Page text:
Serving as police chaplain for many years I was in the position of hearing more than a few Christians mock "jailhouse conversions." My sentiments are just the opposite. God seems to be in the habit of doing some pretty mighty and powerful things when people are brought to a place of profound, personal shame - and jail has a way of producing that kind of shame. In fact, I might push the point even further. The power of Jesus Christ is most often seen in weak, broken people who have nothing to offer God. I am not talking about the kind of humility we ministerial professionals often profess to possess, but the genuine thing that rises from the ashes of brokenness. C.S. Lewis once wrote, "A man is never as proud as when striking an attitude of humility," and heaven knows we ministers know how to strike the attitude. This seems to me to be the meaning behind the promise that "God resists the proud, but gives grace to the humble." The real blessings of God's grace and the power of His manifested presence fall on that person who has been broken and humbled.
Peter is an example of a believer who had everything going for him, and then fell into deep shame and brokenness because of his own failures. Early on in Peter's life Christ Himself had commissioned Peter for kingdom service (Matthew 16:17-19). Peter had the privilege of daily walking with Christ throughout our Lord's ministry (Matthew 17:1). Peter's closeness to Christ even brought Peter to thinking of his own spiritual greatness and legacy (Matthew 18:1). But when Christ was arrested we find Peter in the courtyard of Caiaphas denying that he knew Christ (three times), cursing God (to prove he didn't know Christ), and then leaving the courtyard weeping because of his sin and shame over his conduct (John 18).
But something happened to Peter. This man who spat a curse, denying he knew Christ in order to save his own skin, eventually would die a courageous death, refusing to renounce his faith in Jesus Christ. We are told that at the end of Peter's life, under threat of death if he refused, Peter was ordered by Roman officials to deny Christ. Yet, Peter did refuse and then made the remarkable request that his tormentors crucify him upside down because he was unworthy to die in the manner of his Lord. What had happened to Peter?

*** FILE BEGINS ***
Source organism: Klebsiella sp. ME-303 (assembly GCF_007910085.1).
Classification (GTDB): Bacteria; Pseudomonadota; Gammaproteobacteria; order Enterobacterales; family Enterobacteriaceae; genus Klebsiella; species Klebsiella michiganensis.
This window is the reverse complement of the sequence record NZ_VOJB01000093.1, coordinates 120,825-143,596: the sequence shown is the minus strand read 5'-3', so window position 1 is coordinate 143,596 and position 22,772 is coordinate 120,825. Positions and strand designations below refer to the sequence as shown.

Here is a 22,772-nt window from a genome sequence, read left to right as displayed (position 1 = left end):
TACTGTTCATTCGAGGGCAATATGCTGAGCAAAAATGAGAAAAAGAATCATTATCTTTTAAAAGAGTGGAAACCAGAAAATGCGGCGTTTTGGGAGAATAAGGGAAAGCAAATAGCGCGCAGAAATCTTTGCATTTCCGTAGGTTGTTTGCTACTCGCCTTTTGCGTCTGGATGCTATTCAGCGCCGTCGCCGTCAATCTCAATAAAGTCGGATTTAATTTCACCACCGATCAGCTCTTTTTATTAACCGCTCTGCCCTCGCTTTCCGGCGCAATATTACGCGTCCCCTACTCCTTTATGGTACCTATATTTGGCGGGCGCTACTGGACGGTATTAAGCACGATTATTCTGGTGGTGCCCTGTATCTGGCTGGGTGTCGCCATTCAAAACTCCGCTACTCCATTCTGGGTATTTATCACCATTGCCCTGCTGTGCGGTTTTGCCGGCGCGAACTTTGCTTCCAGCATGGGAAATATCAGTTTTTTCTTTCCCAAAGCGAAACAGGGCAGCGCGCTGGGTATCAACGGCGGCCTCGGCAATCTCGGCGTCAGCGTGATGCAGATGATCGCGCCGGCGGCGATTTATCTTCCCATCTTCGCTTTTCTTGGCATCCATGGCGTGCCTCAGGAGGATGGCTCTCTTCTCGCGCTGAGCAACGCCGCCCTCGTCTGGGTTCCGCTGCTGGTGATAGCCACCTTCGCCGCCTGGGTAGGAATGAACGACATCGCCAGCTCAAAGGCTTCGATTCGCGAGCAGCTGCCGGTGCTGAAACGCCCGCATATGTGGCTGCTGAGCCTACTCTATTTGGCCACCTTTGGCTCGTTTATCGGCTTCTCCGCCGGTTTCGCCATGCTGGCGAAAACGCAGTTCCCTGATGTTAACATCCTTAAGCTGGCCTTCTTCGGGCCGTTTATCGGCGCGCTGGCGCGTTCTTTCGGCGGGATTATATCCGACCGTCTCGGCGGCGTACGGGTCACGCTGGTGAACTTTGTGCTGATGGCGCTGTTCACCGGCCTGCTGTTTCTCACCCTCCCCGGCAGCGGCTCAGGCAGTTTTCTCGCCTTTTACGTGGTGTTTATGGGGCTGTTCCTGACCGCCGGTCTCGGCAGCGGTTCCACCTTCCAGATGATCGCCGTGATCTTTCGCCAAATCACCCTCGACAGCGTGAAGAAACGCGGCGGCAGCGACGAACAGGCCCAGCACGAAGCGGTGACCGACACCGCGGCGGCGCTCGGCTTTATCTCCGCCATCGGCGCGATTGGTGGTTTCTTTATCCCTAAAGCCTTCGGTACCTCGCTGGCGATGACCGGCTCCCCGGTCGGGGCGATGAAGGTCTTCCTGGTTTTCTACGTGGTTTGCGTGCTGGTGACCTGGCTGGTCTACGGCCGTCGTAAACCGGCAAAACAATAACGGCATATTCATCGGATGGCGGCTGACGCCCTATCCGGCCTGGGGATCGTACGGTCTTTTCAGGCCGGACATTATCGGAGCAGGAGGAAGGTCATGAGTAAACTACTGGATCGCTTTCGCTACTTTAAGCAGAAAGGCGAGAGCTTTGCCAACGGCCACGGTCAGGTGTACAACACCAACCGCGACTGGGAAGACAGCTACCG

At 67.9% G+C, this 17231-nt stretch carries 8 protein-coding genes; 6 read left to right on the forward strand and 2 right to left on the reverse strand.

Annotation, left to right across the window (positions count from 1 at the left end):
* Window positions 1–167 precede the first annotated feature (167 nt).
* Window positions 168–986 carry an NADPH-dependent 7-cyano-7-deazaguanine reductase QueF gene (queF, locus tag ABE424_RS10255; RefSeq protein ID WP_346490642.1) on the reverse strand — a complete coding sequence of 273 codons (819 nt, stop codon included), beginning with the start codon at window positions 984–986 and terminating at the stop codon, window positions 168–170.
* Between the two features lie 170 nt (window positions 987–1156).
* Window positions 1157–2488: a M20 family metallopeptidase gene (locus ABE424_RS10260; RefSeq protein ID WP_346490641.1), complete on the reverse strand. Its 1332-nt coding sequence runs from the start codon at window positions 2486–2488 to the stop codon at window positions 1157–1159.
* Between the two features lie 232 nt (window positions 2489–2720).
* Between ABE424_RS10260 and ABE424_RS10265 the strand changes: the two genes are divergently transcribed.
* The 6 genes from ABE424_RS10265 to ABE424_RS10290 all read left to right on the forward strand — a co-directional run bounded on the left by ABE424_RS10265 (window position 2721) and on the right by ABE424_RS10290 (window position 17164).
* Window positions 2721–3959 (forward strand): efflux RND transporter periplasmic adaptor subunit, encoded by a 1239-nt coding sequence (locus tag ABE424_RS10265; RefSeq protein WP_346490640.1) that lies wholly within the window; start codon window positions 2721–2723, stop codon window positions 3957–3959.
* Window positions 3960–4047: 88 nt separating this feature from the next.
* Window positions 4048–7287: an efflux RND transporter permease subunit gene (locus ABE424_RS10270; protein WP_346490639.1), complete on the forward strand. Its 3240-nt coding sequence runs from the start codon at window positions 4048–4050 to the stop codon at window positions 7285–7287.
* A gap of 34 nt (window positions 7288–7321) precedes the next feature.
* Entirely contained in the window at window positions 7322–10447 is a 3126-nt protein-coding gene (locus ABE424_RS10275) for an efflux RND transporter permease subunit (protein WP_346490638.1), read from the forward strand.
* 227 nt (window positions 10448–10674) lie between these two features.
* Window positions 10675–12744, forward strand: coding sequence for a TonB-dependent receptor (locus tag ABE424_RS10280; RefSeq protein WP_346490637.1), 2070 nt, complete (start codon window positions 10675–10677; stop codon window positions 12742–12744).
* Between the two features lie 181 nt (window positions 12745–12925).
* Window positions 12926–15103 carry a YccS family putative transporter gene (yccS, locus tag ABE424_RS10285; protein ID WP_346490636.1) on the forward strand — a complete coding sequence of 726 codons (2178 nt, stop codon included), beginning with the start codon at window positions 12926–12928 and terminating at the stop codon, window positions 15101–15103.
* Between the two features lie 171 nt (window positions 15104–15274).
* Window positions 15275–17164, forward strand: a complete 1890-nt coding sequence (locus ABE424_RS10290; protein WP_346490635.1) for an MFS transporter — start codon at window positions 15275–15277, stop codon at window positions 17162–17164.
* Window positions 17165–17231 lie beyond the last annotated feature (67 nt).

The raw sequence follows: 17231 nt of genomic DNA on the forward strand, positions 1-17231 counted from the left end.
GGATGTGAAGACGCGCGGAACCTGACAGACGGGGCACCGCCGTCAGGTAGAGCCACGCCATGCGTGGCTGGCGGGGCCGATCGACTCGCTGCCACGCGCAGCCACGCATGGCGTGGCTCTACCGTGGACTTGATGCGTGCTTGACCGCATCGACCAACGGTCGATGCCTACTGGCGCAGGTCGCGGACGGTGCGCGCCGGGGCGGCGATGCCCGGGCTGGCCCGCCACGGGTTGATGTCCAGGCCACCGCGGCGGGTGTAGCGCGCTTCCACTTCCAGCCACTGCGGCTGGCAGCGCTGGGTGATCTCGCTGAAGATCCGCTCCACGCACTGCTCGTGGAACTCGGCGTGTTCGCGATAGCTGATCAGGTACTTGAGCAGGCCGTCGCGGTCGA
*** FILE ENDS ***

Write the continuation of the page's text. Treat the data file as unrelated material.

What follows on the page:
Jesus met Peter at the place of his failure, brokenness and shame . . . and then empowered Him and sent Him out to minister from that very place. In other words, Peter's ministry went from powerless to powerful because Peter went from boasting to brokenness. Let me show you what I mean.
There are only two places in the Bible where the phrase "fire of coals" is used. First, in John 18:18, in Caiaphas' courtyard, when Peter denied Christ. Peter's failure to be faithful brought him great shame and brokenness, and we read that when Peter actually denied Christ he was warming his hands at "the fire of coals."
Then, after the death, burial and resurrection of Christ, Jesus meets Peter for the first time since Peter's betrayal, shame and personal brokenness. It is at this meeting, recorded in John 21:9, that we find the second and only other occasion where "fires of coals" is mentioned in the Bible. It is also interesting that this is the only time in the Bible we find Jesus making a fire. Rather than making the typical fire, Jesus makes a "fire of coals." The smell of coal is unique. It burns differently, it smells differently. Everything about the fire of coal that Jesus made reminded Peter of his denial, his failure, and his shame in Caiaphas' courtyard. But it was at this meeting with Jesus, at the second fire of coal, that Peter's life was transformed - so much so that he leaves Christ to go and become a great teacher, missionary and martyr.
There is no need for pretension in real Christianity. There is no reason we Christians have to pretend we are something when we aren't. We don't need to hide our struggles, cover our failures, or sweep away our shame. In fact, the power of God will only rest on us when we allow ourselves to feel the flush heat of shame as we recount our failures to others. Christ is in the practice of pouring out His power and grace on the weak and the humble. "But we have this treasure (Christ Jesus) in jars of clay to show that this all-surpassing power is from God and not from us" (II Corinthians 4:7 NIV). God chooses to use broken vessels so the glory and power of His Son will never be diminished by man's pride in supposed abilities.
Some might object by saying, "If a believer really does sense his or her utter unworthiness, inability and failure, will there not be a "checking out" of Christian ministry. No, for Christ will separate us, as He separated Peter, from the pain of our shame by giving us His grace and power. Christ recommissioned Peter at that fire of coals by the Sea of Galilee and then Peter goes out in power to minister Christ and to eventually die a faithful death. Peter was a different man. He was broken, but met the God who meets His people at the place of our shame.
Christ revealed to Peter. . . "You can't, I can." The nets that were cast at the command of Christ in John 21 came back full of fish. The fish pulled into the net were 153 and the net was not broken (John 21:11). This account is similar to the first meeting the disciples had with Christ in Luke 5, except in that instance the nets broke and fish were not numbered. But in this last encounter with Christ, at the coal fire, the fish were numbered and the nets were not broken - 153 fish.
Why 153 fish at this last encounter with Christ?
There may be other reasons, but the letters in Hebrew for the number 153 form the acronym "I AM GOD."
God has chosen imperfect people to advance His kingdom - but we must first meet Him at the place of our shame to grasp that He is God, and without Him, we are nothing.
In His Grace,